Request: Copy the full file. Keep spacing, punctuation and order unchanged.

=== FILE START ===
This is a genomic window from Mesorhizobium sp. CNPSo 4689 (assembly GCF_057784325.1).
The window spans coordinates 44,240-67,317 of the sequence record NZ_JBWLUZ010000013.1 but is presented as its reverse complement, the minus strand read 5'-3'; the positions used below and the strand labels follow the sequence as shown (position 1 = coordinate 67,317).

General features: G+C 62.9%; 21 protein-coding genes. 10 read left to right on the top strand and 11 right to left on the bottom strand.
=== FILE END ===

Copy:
This is a genomic window from Mesorhizobium sp. CNPSo 4689 (assembly GCF_057784325.1).
The window spans coordinates 44,240-67,317 of the sequence record NZ_JBWLUZ010000013.1 but is presented as its reverse complement, the minus strand read 5'-3'; the positions used below and the strand labels follow the sequence as shown (position 1 = coordinate 67,317).

General features: G+C 62.9%; 21 protein-coding genes. 10 read left to right on the top strand and 11 right to left on the bottom strand.